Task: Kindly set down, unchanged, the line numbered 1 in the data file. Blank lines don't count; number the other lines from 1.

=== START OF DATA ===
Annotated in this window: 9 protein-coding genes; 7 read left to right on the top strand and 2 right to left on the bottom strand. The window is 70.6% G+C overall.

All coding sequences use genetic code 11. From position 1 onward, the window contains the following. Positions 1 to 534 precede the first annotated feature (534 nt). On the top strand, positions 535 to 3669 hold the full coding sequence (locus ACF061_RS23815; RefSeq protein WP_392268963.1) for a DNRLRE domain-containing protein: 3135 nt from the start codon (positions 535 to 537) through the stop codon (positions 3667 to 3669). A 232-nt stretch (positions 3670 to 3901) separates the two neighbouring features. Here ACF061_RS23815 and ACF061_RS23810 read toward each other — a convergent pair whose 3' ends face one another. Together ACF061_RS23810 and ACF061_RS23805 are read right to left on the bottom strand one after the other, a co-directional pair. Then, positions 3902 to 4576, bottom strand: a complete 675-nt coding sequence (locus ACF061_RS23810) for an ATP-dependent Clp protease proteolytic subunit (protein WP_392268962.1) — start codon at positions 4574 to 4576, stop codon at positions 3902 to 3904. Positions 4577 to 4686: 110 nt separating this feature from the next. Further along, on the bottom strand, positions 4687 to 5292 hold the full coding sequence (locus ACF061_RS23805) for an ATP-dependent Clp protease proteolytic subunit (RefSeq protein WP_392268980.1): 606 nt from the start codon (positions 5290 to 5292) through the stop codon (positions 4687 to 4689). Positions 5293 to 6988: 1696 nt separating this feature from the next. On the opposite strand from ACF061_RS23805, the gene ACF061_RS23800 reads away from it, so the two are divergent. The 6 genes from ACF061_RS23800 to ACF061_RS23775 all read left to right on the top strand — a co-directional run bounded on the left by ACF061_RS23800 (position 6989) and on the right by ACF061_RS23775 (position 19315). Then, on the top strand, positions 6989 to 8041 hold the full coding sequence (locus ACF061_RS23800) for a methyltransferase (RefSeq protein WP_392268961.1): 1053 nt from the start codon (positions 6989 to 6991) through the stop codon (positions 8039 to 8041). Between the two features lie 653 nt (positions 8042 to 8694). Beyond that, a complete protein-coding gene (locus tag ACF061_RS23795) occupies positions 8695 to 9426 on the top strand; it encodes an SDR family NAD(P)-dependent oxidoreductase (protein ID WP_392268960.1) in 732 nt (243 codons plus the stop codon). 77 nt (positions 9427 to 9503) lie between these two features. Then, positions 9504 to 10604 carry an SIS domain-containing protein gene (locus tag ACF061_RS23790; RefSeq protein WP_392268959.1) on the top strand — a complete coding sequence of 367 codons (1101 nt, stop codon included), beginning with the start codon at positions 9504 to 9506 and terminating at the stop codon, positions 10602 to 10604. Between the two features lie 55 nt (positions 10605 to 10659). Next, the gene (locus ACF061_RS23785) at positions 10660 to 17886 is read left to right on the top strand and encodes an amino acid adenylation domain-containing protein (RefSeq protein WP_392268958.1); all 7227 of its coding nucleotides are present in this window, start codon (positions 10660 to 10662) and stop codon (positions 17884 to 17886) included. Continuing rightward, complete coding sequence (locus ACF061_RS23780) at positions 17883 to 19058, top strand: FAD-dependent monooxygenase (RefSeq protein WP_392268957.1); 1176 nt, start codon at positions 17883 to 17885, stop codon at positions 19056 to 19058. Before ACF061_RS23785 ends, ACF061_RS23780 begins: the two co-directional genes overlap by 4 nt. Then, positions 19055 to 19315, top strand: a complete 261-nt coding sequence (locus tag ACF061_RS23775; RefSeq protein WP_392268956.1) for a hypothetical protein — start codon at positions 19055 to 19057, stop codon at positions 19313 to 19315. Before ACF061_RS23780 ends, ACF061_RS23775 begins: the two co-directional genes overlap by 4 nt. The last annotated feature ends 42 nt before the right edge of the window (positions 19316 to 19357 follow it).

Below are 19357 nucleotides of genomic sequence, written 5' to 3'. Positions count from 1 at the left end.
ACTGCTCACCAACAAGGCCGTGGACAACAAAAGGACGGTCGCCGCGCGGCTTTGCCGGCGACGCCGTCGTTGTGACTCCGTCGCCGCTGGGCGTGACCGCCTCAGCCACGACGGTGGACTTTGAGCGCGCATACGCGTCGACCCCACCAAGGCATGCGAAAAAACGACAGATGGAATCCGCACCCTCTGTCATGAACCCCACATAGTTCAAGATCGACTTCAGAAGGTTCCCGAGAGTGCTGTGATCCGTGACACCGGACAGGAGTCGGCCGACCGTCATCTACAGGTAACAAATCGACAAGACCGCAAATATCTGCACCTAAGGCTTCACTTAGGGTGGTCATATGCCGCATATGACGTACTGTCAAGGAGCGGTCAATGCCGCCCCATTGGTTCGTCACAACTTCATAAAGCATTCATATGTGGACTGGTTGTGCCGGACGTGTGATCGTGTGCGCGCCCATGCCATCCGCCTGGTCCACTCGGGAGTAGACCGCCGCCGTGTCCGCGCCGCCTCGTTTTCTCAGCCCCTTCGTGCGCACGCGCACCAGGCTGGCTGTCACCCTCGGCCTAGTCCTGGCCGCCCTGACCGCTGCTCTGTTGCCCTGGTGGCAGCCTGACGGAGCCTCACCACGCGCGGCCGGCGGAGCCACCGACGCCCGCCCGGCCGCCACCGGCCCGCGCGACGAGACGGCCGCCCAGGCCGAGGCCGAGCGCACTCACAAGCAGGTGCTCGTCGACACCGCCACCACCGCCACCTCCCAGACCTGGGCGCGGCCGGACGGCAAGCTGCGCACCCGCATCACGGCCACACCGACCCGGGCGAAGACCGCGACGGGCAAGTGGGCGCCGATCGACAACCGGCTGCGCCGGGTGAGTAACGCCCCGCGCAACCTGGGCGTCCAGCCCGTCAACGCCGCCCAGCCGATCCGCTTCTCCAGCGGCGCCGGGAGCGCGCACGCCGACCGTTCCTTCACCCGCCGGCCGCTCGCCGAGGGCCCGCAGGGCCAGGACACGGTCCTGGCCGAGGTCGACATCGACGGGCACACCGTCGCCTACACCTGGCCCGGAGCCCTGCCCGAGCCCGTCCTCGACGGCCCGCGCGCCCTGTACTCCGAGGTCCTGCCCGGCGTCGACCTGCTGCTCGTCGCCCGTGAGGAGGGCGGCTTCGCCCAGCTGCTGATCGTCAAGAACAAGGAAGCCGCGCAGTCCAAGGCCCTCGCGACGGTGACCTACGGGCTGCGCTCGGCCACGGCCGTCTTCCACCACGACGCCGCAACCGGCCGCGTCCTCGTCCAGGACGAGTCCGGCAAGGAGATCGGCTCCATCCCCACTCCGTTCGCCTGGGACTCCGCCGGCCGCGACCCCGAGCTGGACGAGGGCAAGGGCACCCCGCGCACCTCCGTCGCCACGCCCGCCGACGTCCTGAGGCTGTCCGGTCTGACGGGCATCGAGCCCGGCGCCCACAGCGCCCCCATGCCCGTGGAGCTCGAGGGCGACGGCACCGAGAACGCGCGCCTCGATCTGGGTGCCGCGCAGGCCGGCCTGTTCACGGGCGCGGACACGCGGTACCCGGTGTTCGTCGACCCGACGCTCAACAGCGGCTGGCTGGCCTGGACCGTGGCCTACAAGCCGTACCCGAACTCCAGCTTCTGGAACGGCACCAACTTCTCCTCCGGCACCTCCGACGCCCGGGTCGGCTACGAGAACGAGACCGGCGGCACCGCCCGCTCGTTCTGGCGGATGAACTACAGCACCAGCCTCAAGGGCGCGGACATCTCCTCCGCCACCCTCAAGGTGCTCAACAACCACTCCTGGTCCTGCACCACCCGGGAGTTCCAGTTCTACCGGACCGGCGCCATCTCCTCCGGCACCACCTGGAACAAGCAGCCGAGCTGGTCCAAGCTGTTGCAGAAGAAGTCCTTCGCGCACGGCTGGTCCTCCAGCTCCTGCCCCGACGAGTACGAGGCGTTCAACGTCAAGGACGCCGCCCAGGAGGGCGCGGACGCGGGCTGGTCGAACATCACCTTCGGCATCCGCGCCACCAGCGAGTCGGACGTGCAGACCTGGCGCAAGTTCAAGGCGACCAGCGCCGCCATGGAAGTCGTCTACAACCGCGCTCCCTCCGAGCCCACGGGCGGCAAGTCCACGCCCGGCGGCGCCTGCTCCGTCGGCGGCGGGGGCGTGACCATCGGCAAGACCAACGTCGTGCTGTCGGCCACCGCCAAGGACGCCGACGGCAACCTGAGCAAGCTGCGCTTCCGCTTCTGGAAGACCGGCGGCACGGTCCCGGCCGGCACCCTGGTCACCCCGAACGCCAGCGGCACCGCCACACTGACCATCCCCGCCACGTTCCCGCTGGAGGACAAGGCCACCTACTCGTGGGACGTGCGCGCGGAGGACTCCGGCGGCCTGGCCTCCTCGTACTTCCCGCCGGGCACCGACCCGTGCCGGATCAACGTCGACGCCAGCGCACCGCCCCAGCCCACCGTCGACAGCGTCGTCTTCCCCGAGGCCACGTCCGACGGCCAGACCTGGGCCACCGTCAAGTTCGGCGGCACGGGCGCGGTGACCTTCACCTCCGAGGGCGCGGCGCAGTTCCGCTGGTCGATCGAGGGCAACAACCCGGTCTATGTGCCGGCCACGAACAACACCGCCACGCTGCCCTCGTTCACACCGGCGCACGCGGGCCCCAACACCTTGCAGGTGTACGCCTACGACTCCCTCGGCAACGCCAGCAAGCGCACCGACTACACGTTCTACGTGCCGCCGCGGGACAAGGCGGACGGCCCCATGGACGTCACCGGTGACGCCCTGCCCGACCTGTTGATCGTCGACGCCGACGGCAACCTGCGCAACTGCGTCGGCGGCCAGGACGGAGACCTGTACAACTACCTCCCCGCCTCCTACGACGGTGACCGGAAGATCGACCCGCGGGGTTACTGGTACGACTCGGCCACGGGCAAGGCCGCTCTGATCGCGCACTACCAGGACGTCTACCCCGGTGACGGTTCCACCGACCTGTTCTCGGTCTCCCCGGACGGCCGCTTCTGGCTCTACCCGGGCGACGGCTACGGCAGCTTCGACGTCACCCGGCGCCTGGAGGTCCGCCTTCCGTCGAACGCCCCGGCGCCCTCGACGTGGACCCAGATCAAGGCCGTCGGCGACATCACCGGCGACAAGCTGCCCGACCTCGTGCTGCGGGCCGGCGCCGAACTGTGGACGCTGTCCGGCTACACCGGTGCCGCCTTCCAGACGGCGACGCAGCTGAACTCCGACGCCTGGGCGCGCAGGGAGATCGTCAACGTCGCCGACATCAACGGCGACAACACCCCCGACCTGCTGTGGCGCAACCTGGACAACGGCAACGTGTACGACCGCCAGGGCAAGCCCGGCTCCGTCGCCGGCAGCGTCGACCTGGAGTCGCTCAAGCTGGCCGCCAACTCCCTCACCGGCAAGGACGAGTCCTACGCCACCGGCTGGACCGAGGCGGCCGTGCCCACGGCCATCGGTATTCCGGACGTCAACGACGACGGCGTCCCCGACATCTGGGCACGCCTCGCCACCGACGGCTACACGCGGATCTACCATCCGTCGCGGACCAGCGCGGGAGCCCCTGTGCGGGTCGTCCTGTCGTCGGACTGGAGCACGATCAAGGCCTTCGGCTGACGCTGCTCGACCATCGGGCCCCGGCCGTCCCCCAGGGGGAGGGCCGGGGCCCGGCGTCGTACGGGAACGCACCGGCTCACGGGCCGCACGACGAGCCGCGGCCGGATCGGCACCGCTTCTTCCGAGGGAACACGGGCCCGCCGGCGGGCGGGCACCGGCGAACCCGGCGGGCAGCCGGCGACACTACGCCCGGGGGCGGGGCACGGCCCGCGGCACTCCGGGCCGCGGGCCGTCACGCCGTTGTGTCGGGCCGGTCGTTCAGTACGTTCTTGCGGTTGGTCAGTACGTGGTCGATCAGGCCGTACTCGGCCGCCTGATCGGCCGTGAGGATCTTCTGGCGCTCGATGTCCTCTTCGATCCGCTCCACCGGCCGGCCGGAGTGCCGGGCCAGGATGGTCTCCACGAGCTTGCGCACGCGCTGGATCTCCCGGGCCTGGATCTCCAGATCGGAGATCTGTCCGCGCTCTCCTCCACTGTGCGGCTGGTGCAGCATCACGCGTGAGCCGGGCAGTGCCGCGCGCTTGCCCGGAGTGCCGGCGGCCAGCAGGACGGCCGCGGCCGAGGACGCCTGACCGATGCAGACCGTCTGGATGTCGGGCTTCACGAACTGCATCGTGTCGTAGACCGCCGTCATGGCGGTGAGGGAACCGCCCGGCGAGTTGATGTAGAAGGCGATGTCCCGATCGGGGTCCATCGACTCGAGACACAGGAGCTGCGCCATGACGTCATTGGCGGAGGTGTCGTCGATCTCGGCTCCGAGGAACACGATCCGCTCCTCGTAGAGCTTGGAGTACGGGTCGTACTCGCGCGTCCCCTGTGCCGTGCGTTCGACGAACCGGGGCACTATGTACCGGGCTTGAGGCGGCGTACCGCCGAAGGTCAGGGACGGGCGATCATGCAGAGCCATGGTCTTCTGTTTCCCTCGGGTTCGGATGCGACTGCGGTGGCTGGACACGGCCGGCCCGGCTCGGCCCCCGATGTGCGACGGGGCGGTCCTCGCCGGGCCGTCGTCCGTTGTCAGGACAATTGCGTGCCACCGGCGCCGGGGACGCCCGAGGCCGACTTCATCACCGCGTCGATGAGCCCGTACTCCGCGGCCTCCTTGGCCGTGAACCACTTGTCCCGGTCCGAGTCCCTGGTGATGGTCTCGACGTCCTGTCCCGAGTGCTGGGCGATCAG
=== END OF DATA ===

Annotated in this window: 9 protein-coding genes; 7 read left to right on the top strand and 2 right to left on the bottom strand. The window is 70.6% G+C overall.